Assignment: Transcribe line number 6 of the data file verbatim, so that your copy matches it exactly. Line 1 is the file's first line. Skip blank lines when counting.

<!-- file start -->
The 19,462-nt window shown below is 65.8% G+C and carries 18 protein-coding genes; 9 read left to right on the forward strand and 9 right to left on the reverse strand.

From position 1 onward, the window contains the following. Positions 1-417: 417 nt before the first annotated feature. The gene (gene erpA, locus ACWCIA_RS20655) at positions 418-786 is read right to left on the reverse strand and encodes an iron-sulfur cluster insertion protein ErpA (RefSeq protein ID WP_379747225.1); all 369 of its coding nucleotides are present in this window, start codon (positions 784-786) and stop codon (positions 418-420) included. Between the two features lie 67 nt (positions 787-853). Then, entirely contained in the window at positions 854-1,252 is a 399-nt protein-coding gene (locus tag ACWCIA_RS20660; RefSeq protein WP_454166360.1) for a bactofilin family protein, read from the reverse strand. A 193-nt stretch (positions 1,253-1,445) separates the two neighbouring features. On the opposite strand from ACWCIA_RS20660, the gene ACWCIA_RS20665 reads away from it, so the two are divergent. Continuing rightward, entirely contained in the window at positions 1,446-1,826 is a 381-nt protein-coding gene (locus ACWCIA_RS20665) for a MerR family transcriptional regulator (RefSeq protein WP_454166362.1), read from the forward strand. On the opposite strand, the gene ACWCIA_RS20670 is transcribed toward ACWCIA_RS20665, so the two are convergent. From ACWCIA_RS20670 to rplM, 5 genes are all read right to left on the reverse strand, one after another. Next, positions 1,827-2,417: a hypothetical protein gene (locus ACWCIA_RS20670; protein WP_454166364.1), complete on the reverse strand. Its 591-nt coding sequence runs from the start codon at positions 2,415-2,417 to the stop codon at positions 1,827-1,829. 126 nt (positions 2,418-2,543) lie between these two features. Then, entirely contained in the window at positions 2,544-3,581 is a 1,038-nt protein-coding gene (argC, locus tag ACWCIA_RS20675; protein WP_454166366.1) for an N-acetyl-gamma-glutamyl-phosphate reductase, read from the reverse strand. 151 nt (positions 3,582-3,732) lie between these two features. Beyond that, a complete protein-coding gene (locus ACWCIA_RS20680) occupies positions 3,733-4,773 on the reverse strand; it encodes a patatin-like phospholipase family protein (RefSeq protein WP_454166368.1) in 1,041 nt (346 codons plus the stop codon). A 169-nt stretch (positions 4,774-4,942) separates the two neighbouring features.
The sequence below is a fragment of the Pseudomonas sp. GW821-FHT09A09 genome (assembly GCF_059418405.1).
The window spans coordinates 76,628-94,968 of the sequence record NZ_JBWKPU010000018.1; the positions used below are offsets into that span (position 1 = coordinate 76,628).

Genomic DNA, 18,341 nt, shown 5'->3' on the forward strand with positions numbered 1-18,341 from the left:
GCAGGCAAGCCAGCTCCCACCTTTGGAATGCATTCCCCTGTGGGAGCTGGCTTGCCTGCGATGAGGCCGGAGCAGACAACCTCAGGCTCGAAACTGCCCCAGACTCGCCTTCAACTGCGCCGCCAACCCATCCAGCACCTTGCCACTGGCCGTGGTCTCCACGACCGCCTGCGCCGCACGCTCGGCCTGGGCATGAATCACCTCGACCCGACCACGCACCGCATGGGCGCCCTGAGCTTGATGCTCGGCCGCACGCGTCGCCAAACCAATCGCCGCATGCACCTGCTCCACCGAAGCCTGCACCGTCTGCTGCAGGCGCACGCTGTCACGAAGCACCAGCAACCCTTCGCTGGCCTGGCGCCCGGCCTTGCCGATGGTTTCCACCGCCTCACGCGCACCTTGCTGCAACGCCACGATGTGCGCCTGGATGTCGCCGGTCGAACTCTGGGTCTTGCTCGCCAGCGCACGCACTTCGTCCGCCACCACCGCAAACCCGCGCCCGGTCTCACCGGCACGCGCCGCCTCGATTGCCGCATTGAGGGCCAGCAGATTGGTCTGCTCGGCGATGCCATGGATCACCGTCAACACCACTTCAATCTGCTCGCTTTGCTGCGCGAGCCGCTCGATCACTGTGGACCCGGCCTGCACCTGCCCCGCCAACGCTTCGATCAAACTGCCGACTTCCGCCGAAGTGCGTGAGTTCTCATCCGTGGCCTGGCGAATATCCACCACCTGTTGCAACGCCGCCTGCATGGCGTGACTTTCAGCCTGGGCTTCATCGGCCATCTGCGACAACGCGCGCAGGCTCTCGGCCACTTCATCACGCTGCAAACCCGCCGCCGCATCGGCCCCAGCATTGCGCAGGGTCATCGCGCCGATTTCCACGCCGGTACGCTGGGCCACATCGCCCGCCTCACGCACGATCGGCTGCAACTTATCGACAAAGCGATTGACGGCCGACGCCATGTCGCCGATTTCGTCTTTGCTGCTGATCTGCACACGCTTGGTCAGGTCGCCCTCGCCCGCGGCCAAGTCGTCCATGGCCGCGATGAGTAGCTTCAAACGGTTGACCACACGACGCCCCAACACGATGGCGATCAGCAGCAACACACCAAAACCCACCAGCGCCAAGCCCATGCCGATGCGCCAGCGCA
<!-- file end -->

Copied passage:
GCAGGCAAGCCAGCTCCCACCTTTGGAATGCATTCCCCTGTGGGAGCTGGCTTGCCTGCGATGAGGCCGGAGCAGACAACCTCAGGCTCGAAACTGCCCCAGACTCGCCTTCAACTGCGCCGCCAACCCATCCAGCACCTTGCCACTGGCCGTGGTCTCCACGACCGCCTGCGCCGCACGCTCGGCCTGGGCATGAATCACCTCGACCCGACCACGCACCGCATGGGCGCCCTGAGCTTGATGCTCGGCCGCACGCGTCGCCAAACCAATCGCCGCATGCACCTGCTCCACCGAAGCCTGCACCGTCTGCTGCAGGCGCACGCTGTCACGAAGCACCAGCAACCCTTCGCTGGCCTGGCGCCCGGCCTTGCCGATGGTTTCCACCGCCTCACGCGCACCTTGCTGCAACGCCACGATGTGCGCCTGGATGTCGCCGGTCGAACTCTGGGTCTTGCTCGCCAGCGCACGCACTTCGTCCGCCACCACCGCAAACCCGCGCCCGGTCTCACCGGCACGCGCCGCCTCGATTGCCGCATTGAGGGCCAGCAGATTGGTCTGCTCGGCGATGCCATGGATCACCGTCAACACCACTTCAATCTGCTCGCTTTGCTGCGCGAGCCGCTCGATCACTGTGGACCCGGCCTGCACCTGCCCCGCCAACGCTTCGATCAAACTGCCGACTTCCGCCGAAGTGCGTGAGTTCTCATCCGTGGCCTGGCGAATATCCACCACCTGTTGCAACGCCGCCTGCATGGCGTGACTTTCAGCCTGGGCTTCATCGGCCATCTGCGACAACGCGCGCAGGCTCTCGGCCACTTCATCACGCTGCAAACCCGCCGCCGCATCGGCCCCAGCATTGCGCAGGGTCATCGCGCCGATTTCCACGCCGGTACGCTGGGCCACATCGCCCGCCTCACGCACGATCGGCTGCAACTTATCGACAAAGCGATTGACGGCCGACGCCATGTCGCCGATTTCGTCTTTGCTGCTGATCTGCACACGCTTGGTCAGGTCGCCCTCGCCCGCGGCCAAGTCGTCCATGGCCGCGATGAGTAGCTTCAAACGGTTGACCACACGACGCCCCAACACGATGGCGATCAGCAGCAACACACCAAAACCCACCAGCGCCAAGCCCATGCCGATGCGCCAGCGCA